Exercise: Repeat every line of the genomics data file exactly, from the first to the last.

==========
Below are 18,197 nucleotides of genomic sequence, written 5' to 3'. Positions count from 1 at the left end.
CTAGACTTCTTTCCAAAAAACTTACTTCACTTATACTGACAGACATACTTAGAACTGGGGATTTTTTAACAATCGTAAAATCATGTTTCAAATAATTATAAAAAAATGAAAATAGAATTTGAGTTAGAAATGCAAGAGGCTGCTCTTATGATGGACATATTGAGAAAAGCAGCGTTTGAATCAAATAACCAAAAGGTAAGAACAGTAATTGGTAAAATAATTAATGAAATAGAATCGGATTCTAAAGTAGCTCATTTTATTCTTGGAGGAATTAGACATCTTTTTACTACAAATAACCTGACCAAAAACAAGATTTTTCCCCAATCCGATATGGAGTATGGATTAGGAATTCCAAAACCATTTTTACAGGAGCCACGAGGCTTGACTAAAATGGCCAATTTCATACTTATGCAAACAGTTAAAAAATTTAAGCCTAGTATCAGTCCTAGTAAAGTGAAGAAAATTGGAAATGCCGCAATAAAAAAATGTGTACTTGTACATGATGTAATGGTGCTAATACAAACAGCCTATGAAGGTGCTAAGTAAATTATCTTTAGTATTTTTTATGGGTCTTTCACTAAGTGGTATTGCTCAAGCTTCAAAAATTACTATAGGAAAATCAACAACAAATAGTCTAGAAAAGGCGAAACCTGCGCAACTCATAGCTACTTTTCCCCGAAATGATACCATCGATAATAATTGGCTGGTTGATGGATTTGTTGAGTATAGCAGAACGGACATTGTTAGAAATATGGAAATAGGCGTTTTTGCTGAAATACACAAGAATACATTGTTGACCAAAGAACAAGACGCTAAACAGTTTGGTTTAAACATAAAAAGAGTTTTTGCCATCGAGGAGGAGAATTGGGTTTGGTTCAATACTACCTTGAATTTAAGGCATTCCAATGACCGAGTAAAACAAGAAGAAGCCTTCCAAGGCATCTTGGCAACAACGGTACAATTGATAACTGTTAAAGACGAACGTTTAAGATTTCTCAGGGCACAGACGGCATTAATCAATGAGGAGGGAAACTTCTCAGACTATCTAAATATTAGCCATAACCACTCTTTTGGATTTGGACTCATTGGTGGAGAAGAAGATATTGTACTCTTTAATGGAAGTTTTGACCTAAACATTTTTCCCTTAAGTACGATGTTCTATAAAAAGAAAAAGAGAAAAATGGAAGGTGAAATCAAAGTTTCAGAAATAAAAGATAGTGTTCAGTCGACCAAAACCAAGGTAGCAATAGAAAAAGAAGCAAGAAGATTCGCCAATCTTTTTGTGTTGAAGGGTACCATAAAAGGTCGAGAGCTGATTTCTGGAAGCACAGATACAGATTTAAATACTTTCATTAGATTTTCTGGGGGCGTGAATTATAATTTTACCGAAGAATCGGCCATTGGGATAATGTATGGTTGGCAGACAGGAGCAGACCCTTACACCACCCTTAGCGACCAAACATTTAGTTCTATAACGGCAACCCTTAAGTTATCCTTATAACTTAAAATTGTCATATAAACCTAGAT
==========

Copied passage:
Below are 18,197 nucleotides of genomic sequence, written 5' to 3'. Positions count from 1 at the left end.
CTAGACTTCTTTCCAAAAAACTTACTTCACTTATACTGACAGACATACTTAGAACTGGGGATTTTTTAACAATCGTAAAATCATGTTTCAAATAATTATAAAAAAATGAAAATAGAATTTGAGTTAGAAATGCAAGAGGCTGCTCTTATGATGGACATATTGAGAAAAGCAGCGTTTGAATCAAATAACCAAAAGGTAAGAACAGTAATTGGTAAAATAATTAATGAAATAGAATCGGATTCTAAAGTAGCTCATTTTATTCTTGGAGGAATTAGACATCTTTTTACTACAAATAACCTGACCAAAAACAAGATTTTTCCCCAATCCGATATGGAGTATGGATTAGGAATTCCAAAACCATTTTTACAGGAGCCACGAGGCTTGACTAAAATGGCCAATTTCATACTTATGCAAACAGTTAAAAAATTTAAGCCTAGTATCAGTCCTAGTAAAGTGAAGAAAATTGGAAATGCCGCAATAAAAAAATGTGTACTTGTACATGATGTAATGGTGCTAATACAAACAGCCTATGAAGGTGCTAAGTAAATTATCTTTAGTATTTTTTATGGGTCTTTCACTAAGTGGTATTGCTCAAGCTTCAAAAATTACTATAGGAAAATCAACAACAAATAGTCTAGAAAAGGCGAAACCTGCGCAACTCATAGCTACTTTTCCCCGAAATGATACCATCGATAATAATTGGCTGGTTGATGGATTTGTTGAGTATAGCAGAACGGACATTGTTAGAAATATGGAAATAGGCGTTTTTGCTGAAATACACAAGAATACATTGTTGACCAAAGAACAAGACGCTAAACAGTTTGGTTTAAACATAAAAAGAGTTTTTGCCATCGAGGAGGAGAATTGGGTTTGGTTCAATACTACCTTGAATTTAAGGCATTCCAATGACCGAGTAAAACAAGAAGAAGCCTTCCAAGGCATCTTGGCAACAACGGTACAATTGATAACTGTTAAAGACGAACGTTTAAGATTTCTCAGGGCACAGACGGCATTAATCAATGAGGAGGGAAACTTCTCAGACTATCTAAATATTAGCCATAACCACTCTTTTGGATTTGGACTCATTGGTGGAGAAGAAGATATTGTACTCTTTAATGGAAGTTTTGACCTAAACATTTTTCCCTTAAGTACGATGTTCTATAAAAAGAAAAAGAGAAAAATGGAAGGTGAAATCAAAGTTTCAGAAATAAAAGATAGTGTTCAGTCGACCAAAACCAAGGTAGCAATAGAAAAAGAAGCAAGAAGATTCGCCAATCTTTTTGTGTTGAAGGGTACCATAAAAGGTCGAGAGCTGATTTCTGGAAGCACAGATACAGATTTAAATACTTTCATTAGATTTTCTGGGGGCGTGAATTATAATTTTACCGAAGAATCGGCCATTGGGATAATGTATGGTTGGCAGACAGGAGCAGACCCTTACACCACCCTTAGCGACCAAACATTTAGTTCTATAACGGCAACCCTTAAGTTATCCTTATAACTTAAAATTGTCATATAAACCTAGAT